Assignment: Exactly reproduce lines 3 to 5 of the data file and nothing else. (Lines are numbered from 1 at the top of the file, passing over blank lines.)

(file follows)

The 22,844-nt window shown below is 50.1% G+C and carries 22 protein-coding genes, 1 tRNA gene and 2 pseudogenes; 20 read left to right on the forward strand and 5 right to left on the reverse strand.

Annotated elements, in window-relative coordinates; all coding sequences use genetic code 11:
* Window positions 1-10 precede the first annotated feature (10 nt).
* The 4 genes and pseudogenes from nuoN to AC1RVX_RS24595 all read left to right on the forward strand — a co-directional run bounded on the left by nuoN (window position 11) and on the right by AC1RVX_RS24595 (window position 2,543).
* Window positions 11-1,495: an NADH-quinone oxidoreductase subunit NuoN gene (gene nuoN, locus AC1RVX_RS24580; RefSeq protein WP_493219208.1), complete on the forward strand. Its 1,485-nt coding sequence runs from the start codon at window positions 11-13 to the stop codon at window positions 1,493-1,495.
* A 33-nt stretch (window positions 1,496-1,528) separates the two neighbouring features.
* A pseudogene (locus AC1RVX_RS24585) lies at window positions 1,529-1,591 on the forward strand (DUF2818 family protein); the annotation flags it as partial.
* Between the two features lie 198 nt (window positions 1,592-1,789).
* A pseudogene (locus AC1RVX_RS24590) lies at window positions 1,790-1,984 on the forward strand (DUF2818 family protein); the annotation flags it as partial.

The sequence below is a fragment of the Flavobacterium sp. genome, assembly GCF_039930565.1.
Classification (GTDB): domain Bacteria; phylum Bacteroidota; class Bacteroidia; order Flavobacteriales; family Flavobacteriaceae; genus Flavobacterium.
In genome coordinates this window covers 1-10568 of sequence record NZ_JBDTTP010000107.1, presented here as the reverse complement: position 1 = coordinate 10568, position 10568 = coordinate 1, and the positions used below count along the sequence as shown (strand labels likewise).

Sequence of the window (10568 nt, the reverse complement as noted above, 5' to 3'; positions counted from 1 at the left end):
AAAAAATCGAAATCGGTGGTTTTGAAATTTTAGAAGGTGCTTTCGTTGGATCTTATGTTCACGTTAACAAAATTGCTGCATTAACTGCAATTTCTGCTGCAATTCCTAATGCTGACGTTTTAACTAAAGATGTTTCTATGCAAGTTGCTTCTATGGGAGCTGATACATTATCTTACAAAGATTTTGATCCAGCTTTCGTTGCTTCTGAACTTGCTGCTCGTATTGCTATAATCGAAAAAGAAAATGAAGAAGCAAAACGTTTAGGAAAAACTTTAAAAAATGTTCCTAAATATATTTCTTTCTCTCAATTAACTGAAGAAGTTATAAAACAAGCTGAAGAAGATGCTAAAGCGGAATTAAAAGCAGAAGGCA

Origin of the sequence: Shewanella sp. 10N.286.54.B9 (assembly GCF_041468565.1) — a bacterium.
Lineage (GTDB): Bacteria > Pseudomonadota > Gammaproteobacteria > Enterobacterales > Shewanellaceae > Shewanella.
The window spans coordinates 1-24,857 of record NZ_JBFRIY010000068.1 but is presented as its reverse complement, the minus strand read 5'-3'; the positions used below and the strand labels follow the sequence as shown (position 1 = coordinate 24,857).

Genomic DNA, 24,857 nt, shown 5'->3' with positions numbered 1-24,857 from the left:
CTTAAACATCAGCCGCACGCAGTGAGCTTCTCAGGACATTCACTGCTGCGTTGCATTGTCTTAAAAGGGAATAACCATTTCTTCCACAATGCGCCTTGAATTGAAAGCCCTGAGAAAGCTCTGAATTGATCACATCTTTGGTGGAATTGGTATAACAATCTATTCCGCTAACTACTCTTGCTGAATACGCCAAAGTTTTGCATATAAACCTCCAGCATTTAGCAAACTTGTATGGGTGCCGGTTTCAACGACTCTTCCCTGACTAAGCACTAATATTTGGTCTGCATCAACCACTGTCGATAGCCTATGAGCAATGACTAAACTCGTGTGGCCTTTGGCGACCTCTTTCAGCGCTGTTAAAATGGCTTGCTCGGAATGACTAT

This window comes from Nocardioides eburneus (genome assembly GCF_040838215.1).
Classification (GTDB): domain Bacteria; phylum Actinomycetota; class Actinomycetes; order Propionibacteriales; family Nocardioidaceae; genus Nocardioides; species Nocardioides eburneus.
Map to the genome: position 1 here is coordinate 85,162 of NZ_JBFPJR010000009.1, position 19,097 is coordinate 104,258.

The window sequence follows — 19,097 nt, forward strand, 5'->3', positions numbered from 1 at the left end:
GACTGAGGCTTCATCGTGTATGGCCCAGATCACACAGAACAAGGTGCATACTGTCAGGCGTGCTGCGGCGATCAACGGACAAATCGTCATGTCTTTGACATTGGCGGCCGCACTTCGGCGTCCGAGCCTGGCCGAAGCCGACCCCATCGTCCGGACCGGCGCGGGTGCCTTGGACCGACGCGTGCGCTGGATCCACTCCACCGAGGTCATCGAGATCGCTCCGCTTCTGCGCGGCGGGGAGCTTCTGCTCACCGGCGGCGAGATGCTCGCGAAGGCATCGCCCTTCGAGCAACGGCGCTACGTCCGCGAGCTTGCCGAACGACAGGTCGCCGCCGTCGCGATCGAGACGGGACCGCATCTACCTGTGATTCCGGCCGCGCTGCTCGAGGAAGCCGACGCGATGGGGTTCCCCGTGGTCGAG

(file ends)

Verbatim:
* Window positions 1-10 precede the first annotated feature (10 nt).
* The 4 genes and pseudogenes from nuoN to AC1RVX_RS24595 all read left to right on the forward strand — a co-directional run bounded on the left by nuoN (window position 11) and on the right by AC1RVX_RS24595 (window position 2,543).
* Window positions 11-1,495: an NADH-quinone oxidoreductase subunit NuoN gene (gene nuoN, locus AC1RVX_RS24580; RefSeq protein WP_493219208.1), complete on the forward strand. Its 1,485-nt coding sequence runs from the start codon at window positions 11-13 to the stop codon at window positions 1,493-1,495.